NYPD Commissioner: Police had "no choice" but to shoot at Empire State Building scene
Raymond Kelly says surveillance video shows the gunman pulling out a pistol and pointing it at officers. The officers then drew their weapons and fired 14 rounds, killing the man, who has been identified as 58-year-old Jeffrey Johnson.
Nine passers-by were wounded in today's gunfire - some by stray police bullets.
Eugene O'Donnell, a former New York City police officer who is now a lecturer at John Jay College of Criminal Justice, says that although some of the people wounded by police bullets may file lawsuits against the city, officers have "a lot of leeway" when they have an "honest belief" that their lives - or the lives of civilians - are in danger.
"They're authorized to use as much force as necessary to extinguish the threat," says O'Donnell. "With the caveat that under New York State law you can't recklessly endanger people."
O'Donnell says that because public shootings like the one that happened Friday morning in Manhattan are very unusual, it's a rare cop who "isn't completely gobsmacked when it comes to this."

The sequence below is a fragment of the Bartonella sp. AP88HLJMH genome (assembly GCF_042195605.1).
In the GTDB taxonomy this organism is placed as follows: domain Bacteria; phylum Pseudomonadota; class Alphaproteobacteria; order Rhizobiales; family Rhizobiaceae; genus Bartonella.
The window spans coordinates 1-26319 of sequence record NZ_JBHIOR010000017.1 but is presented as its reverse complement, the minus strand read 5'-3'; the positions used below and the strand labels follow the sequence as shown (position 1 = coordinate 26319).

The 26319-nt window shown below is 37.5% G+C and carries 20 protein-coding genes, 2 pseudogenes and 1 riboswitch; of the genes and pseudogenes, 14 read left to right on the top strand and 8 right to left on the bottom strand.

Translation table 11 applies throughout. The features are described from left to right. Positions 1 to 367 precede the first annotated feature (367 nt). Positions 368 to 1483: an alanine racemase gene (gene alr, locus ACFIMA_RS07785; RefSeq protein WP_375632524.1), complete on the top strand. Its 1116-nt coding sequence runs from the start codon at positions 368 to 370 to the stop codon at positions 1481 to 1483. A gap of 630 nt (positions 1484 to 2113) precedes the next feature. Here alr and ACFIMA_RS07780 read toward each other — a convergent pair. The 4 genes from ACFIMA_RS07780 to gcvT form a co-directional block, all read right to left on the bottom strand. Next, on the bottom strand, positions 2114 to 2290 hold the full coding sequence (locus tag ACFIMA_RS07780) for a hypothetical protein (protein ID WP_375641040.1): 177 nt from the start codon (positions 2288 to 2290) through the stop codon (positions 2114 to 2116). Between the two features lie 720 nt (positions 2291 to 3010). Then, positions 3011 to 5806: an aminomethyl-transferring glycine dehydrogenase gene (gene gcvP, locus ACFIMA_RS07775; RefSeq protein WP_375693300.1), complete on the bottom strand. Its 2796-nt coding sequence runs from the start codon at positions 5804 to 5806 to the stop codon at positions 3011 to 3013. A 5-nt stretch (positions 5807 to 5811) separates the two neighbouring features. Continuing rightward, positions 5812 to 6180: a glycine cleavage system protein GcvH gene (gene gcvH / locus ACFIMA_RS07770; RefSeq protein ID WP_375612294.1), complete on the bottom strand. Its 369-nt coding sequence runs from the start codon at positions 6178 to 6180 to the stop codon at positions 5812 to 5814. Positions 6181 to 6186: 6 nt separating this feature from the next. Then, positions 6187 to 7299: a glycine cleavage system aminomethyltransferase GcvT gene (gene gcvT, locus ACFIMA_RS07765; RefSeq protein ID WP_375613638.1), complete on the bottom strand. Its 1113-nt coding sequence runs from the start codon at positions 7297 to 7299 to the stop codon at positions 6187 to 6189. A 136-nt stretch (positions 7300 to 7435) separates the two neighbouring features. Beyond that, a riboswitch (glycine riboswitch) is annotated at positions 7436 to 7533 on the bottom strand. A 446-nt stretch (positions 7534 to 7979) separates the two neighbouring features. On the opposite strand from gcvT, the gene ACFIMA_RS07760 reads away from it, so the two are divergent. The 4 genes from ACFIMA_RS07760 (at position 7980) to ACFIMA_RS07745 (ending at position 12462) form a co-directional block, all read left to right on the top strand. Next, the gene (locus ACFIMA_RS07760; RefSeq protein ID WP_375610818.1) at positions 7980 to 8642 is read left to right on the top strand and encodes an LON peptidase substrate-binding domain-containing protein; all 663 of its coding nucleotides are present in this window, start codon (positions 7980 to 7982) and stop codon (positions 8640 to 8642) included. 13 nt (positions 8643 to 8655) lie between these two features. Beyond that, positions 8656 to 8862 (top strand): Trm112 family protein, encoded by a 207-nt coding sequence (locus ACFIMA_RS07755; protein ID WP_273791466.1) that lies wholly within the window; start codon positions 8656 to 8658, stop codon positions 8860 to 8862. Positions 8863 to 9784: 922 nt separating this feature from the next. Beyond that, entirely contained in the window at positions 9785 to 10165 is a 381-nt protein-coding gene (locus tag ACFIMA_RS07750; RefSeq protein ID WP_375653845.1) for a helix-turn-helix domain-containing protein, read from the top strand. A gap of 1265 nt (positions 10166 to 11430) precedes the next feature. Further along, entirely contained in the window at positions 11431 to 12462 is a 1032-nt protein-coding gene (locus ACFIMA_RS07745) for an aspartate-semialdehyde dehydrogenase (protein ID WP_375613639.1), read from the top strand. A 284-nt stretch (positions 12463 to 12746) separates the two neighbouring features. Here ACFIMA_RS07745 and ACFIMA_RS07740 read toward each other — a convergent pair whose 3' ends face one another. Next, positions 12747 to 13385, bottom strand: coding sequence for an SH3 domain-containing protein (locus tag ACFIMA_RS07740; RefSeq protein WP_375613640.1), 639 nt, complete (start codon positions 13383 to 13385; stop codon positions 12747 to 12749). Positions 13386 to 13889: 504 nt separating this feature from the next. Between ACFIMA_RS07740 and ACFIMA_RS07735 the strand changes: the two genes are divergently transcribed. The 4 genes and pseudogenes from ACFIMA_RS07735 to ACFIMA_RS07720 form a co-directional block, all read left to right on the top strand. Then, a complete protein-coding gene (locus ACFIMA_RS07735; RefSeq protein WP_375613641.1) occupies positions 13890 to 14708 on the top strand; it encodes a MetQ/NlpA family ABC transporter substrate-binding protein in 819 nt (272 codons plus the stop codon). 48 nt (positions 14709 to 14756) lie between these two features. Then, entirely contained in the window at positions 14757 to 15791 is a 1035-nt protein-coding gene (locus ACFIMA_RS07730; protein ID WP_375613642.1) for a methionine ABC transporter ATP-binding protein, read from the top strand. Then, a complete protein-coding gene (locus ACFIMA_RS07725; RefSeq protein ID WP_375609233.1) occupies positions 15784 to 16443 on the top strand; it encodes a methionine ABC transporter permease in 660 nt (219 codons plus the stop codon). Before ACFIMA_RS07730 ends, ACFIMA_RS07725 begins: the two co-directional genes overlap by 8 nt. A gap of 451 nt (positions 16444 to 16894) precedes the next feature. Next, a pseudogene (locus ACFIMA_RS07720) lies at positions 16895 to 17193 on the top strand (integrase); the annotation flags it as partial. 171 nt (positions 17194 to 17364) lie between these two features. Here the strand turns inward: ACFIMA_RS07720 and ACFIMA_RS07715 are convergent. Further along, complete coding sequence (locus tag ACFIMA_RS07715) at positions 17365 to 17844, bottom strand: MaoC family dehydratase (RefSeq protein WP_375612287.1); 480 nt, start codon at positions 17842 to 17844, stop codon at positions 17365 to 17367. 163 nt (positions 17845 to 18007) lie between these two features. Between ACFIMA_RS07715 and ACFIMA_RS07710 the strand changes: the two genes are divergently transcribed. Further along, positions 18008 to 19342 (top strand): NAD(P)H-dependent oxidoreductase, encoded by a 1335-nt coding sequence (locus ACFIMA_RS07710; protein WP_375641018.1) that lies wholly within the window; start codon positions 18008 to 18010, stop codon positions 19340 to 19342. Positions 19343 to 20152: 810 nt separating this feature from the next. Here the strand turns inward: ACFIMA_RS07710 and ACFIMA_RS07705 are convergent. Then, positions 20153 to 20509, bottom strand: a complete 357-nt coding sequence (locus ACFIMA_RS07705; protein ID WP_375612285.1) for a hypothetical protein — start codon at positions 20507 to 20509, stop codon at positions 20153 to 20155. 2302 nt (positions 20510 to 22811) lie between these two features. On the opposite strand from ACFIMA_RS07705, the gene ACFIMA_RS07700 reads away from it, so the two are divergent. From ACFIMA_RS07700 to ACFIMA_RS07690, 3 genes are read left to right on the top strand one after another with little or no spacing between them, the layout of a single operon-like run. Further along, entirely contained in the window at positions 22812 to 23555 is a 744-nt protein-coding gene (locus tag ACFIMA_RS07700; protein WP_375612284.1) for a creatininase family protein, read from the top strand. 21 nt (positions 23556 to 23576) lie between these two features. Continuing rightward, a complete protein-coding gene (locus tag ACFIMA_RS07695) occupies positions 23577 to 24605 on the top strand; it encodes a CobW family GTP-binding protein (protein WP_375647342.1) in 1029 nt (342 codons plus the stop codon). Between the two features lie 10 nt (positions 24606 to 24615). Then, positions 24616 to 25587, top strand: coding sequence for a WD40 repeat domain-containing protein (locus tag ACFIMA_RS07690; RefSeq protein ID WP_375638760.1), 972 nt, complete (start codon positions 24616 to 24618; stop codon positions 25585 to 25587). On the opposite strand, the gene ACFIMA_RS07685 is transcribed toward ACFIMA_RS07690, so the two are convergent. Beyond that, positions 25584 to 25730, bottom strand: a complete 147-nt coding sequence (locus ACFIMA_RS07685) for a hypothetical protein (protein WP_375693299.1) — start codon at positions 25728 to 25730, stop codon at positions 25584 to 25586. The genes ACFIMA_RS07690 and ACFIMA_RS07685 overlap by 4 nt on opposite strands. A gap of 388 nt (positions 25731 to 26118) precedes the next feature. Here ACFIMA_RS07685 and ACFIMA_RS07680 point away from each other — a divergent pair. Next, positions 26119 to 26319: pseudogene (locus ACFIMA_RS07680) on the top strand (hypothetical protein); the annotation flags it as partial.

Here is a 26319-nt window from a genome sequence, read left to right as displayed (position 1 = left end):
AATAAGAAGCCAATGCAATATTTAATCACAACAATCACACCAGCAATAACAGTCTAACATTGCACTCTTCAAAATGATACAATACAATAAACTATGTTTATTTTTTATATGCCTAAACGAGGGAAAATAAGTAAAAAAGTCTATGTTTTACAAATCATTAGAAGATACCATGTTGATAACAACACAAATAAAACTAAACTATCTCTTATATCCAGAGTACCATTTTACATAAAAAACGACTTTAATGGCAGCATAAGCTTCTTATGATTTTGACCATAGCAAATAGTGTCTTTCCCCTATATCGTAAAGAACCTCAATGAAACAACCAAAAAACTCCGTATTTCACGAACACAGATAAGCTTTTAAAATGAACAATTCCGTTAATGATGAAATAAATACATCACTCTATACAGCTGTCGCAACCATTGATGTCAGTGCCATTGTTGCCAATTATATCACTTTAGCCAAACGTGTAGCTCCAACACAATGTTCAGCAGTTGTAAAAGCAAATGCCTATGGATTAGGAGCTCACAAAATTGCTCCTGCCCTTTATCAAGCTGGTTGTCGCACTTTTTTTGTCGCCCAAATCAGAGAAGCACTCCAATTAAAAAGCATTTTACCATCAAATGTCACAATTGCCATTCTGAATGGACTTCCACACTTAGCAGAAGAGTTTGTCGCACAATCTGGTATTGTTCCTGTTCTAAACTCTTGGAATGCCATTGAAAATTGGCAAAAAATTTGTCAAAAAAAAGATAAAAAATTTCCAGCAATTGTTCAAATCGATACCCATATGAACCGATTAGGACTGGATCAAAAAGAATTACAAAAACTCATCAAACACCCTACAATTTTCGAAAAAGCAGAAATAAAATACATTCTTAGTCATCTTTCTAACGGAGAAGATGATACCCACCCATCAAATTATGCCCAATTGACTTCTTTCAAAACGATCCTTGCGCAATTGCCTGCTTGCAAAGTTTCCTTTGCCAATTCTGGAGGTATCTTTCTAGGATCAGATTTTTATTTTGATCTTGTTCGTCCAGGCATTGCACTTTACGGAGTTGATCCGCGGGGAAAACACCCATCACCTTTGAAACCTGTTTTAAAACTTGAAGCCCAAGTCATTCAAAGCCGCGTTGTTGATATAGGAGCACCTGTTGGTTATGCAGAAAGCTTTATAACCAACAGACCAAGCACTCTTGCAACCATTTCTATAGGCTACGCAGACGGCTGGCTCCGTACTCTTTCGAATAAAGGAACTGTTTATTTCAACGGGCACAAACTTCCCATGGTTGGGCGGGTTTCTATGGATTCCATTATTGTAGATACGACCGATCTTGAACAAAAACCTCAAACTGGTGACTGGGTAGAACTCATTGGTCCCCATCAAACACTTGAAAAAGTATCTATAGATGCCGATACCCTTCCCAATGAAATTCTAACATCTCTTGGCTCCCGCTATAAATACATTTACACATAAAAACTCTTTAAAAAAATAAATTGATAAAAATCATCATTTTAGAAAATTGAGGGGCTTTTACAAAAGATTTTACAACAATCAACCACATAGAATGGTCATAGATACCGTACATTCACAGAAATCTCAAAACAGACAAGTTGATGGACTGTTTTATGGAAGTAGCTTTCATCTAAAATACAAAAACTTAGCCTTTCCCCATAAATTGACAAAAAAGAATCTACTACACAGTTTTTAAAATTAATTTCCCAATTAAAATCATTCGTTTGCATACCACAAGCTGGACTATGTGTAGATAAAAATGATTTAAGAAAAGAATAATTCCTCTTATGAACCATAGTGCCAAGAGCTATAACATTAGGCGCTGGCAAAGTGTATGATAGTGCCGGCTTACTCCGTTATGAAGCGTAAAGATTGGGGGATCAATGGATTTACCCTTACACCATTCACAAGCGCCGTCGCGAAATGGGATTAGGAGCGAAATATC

According to O'Donnell, officers are typically trained to see if they can find cover from a threat and assess the situation safely, but active scenes can unfold in a "nanosecond," leaving officers with little choice but to shoot.
Johnson, a women's accessories designer, allegedly shot and killed his former co-worker, Steven Ercolino before being killed by police. Johnson had worked at Hazan Imports but was laid off about a year ago. He and Ercolino had traded accusations of harassment when Johnson worked there, Kelly said. And law enforcement officials told the Associated Press that Johnson had been angry that Ercolino wasn't promoting his products.
All of the civilians wounded by stray bullets are expected to survive, and O'Donnell says that means the NYPD will likely be under less scrutiny for its actions than it would have had more people been killed.
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